Mosquito “bites” really aren’t bites. Female mosquitoes pierce your skin using a special mouth part (called a proboscis) to suck blood. As the mosquito is feeding, it injects saliva into your skin, which is what creates the itchy bump. Read more about what happens when a mosquito bites you.
Mosquitoes may be called the biggest killers on Earth, but just like every other critter, they also play an important role in their habitats. As much as we’d love to have a mosquito-free planet, we cannot. They are important food sources and plant pollinators--learn about their role in many ecosystems.
Why My Blood?
What attracts mosquitoes to certain people? They are attracted by what you wear, how you smell, what you eat, your blood type, and other factors. Seems like mosquitoes like dark, bold colors and floral prints. Loose bottoms and long-sleeve shirts in light colors are your best option to avoid mosquitoes.
Forget anything that smells like a flower, including soaps and lotions. They also like smelly feet and sweat. Eating and drinking strong-smelling foods also attract mosquitoes, except for garlic. Scientists are finding that mosquitoes like some blood more than others. Watch why some people seem to be immune to mosquitoes and five things that make you a mosquito magnet.
Keep Them Away Naturally
There are some natural mosquito repellents. If you try them, be sure to follow their safety advice. Do not apply essential oils directly to your skin. They’re meant to be diluted with carrier oils, like almond oil, that aren’t irritating to skin. For gardeners, one way to help keep them away from your patio or balcony is to plant some of the following:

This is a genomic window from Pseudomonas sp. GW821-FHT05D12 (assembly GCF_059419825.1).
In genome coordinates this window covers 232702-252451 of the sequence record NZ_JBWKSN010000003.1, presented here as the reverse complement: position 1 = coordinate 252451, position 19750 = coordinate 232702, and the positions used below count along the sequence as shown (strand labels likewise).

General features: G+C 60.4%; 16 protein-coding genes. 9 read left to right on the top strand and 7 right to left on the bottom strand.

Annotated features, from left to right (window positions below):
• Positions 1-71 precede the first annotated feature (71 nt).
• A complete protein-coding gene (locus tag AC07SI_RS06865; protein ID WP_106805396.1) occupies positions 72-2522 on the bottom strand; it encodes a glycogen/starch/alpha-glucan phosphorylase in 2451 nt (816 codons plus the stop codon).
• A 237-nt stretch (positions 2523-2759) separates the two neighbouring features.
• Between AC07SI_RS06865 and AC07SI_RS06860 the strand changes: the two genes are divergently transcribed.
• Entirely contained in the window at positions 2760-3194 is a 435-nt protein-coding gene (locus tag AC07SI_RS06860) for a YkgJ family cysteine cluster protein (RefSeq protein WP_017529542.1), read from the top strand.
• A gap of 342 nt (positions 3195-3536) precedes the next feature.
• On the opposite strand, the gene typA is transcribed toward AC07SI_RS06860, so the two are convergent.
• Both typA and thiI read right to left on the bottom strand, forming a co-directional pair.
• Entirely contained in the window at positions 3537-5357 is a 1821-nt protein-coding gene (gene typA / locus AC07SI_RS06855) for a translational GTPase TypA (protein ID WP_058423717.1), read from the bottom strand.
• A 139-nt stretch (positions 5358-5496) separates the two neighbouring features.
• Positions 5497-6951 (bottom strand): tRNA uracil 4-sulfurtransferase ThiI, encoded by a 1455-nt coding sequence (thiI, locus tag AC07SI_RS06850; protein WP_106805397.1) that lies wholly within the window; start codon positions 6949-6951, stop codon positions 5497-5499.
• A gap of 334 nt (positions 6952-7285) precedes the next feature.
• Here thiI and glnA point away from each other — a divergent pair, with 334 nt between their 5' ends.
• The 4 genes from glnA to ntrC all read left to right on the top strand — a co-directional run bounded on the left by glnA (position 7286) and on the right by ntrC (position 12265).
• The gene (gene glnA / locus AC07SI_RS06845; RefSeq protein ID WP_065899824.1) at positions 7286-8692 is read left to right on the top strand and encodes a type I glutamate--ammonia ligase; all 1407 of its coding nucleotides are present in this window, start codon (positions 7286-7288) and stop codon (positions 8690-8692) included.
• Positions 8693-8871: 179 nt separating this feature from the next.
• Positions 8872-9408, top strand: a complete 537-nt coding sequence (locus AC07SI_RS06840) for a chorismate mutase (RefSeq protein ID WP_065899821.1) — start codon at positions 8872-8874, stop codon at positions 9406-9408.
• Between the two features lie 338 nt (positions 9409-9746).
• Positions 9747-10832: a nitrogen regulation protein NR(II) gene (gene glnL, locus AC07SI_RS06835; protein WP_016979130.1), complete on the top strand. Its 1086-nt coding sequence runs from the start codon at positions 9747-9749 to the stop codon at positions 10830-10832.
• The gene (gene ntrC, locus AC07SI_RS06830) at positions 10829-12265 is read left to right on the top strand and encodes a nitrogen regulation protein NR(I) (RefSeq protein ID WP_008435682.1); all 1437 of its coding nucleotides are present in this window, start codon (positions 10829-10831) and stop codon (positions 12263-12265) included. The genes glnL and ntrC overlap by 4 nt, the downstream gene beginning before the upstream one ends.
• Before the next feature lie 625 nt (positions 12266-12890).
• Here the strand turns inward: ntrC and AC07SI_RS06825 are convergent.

- Floss flowers
- Lemon balm
- Citronella geranium
Want to learn more about insects? Visit these resources:
- Monarch Watch
- The Bug Club
- What's That Bug?
- Insect collecting techniques
- Fun insect facts
- 20 Startling Facts about Insects
For young bug lovers (videos):
- PBS Kids: Elinor Wonder's Why Fun Insect Facts!
- The Very Hungry Caterpillar read by author Eric Carle
- The Very Quiet Cricket
Scientist of the Week
Dr. V. Shubhalaxmi is India’s leading entomologist (insect scientist). She is the first Indian entomologist to focus on studying moths. After more than 20 years working on moth research, she earned the nickname “Moth Lady.” She wrote India's first Field Guide to Indian Moths, which identifies 773 species of Indian moths. She also gave common names to many of those species.
Dr. Shubhalaxmi has worked as both an entomologist and a conservation educator. Recently, she combined all of her interests to create Ladybird Environmental Consulting, which helps corporations and government agencies develop environmental projects and products. Her business designs and creates butterfly gardens, helps improve wildlife habitats, and organizes volunteer programs for companies that want to be socially responsible. The organization also includes virtual volunteering workshops to help your environment from home.
Written by Pam.